neutrino project, dam

In view of the amount of construction required for the project, activists have long warned the project’s environmental impact on the area.

The head of the Atomic Energy Department, the Federal Minister of State (independent) Jitendra Singh said in a parliament on Wednesday that the Indian Neutrino Observatory (INO), a particle physics research project aimed at studying atmospheric neutrinos, will not affect nearby dams. And the village.

The INO project will be built in the reserve forest of Bodi West Hills in a 4,300-foot cave in the Ino Peak in Theni, Tamil Nadu. The project was approved by the Ministry of Environment, Forests and Climate Change (MoEF and CC) in March this year, even though activists have been warning the government of the environmental risks posed by the region and its people.

The construction site is close to the Mullaperiyar Dam on the Periyar River, shared by Tamil Nadu and Kerala.

In response to questions raised by Kerala MP Joy George on the first day of the monsoon meeting of the Parliament, Dr. Jitenda Singh answered.

In describing the status of the project, the Minister stated: “The project has obtained an environmental permit. The Wild Animal Clearance Application and the Tamil Nadu Pollution Control Committee (TNPCB) have been submitted. An 85-ton prototype mini ICAL detector has been built and Working at the IICHEP factory in Madurai.”

In the March 2017 order, the National Green Court noted the extent of ecological damage caused by explosives used to blast rocks to clean and construct the Observatory in the Bodi West Hills area.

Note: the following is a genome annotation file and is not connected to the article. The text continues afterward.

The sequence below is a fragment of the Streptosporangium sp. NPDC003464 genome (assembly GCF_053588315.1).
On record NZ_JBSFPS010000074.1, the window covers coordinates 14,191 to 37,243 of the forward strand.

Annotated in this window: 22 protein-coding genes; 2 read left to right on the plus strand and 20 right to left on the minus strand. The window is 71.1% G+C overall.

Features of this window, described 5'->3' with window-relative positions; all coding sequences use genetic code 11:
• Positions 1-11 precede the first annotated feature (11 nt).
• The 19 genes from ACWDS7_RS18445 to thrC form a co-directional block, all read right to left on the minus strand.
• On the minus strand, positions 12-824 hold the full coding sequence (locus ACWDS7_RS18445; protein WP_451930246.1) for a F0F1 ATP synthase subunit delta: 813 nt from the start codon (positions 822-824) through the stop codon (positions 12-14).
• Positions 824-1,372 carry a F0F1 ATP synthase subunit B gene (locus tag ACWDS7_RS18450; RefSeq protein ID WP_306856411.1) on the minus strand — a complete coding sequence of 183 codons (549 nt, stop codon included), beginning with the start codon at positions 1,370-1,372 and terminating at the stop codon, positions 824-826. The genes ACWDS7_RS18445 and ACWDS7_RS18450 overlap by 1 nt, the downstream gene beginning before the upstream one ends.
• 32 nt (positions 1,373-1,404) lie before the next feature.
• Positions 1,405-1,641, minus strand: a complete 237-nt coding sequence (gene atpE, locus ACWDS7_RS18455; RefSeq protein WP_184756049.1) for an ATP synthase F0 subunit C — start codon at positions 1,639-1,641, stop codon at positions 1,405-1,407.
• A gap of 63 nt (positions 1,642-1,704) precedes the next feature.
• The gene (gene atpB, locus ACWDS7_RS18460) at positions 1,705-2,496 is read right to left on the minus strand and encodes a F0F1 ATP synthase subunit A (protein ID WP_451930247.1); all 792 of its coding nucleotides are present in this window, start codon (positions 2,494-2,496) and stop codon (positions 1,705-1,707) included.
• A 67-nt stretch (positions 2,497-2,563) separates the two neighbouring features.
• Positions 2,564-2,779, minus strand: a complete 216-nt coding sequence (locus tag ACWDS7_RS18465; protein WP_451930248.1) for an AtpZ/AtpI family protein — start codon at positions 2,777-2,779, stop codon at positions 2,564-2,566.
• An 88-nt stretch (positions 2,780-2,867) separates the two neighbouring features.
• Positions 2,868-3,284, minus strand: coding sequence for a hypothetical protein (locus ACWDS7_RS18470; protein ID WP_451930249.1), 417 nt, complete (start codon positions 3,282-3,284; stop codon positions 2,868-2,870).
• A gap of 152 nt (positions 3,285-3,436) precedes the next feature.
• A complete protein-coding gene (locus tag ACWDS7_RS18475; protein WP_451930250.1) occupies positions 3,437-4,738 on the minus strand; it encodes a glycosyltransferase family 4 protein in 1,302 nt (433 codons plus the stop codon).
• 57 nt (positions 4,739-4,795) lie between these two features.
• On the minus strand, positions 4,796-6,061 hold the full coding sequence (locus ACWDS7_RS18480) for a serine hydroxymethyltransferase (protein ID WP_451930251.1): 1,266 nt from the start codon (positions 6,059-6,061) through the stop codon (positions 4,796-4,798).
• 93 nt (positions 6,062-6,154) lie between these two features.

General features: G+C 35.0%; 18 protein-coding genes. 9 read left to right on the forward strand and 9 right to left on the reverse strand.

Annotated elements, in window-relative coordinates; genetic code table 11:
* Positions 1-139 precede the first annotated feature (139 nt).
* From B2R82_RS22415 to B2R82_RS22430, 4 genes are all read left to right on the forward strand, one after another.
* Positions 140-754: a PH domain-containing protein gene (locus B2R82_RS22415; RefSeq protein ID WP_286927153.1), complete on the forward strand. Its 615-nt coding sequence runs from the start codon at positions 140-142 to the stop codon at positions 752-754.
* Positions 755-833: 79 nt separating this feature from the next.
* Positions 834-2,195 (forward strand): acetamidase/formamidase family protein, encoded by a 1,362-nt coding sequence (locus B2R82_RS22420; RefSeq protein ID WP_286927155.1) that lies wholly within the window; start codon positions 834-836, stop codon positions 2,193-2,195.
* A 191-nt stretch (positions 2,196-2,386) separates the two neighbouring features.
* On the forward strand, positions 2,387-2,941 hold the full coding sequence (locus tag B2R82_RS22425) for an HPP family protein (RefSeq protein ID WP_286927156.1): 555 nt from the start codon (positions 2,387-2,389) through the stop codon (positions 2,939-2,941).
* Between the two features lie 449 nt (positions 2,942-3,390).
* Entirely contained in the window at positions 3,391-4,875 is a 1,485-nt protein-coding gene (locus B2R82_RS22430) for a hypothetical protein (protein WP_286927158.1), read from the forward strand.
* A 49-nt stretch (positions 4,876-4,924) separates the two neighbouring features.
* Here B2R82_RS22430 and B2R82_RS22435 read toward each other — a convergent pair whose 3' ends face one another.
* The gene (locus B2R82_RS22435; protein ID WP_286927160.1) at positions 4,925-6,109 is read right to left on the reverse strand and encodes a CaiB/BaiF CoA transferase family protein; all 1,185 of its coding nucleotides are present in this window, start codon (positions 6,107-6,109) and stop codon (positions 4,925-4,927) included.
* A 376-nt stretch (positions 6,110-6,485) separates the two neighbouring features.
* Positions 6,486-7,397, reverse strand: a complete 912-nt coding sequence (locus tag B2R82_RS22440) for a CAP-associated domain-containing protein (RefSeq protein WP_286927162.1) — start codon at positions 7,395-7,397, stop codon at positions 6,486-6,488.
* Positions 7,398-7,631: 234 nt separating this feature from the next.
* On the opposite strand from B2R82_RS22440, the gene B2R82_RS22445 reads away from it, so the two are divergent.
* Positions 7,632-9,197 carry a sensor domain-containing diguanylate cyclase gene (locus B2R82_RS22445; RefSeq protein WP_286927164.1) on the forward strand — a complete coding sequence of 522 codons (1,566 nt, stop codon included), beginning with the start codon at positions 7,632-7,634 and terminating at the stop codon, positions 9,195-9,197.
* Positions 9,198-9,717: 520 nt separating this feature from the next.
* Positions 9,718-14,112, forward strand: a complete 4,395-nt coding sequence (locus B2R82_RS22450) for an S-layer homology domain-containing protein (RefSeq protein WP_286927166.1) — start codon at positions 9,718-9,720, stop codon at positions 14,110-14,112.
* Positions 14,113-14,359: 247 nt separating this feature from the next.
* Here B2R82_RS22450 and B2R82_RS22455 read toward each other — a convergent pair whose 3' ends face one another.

In response to questions about whether the government noticed that the blasting under the project would last for several years to remove large amounts of rock, the Minister said: “Approximately 2 kilometers of tunnels and laboratory caves require controlled blasting and take about 3 years to complete. The vibration does not exceed the acceptable limit of less than 1 mm/sec, which is more than 200 m from the explosion zone. The total amount of excavated rock is approximately 230,000 m3, which is equivalent to removal from a similar length of railway or road tunnel. “

In relation to the study of the impact of neighborhood dams and Highell Power Projects, the Minister said: “The shock is reduced to hundreds of meters below the low temperature, and the bows, such as Wighai and Mullaperiyar, will be no more than 30 miles [30 km], of course, even the villages farther away cannot even feel shock.”

However, he did not provide any specific details of the research conducted.

In view of the heavy construction involved, environmental activists have long warned that no artificial earthquakes will occur in the area.

The Minister said: “An earthquake event is unlikely to occur at the INO site. However, earthquake monitoring must be carried out during construction as a sufficient precaution.”

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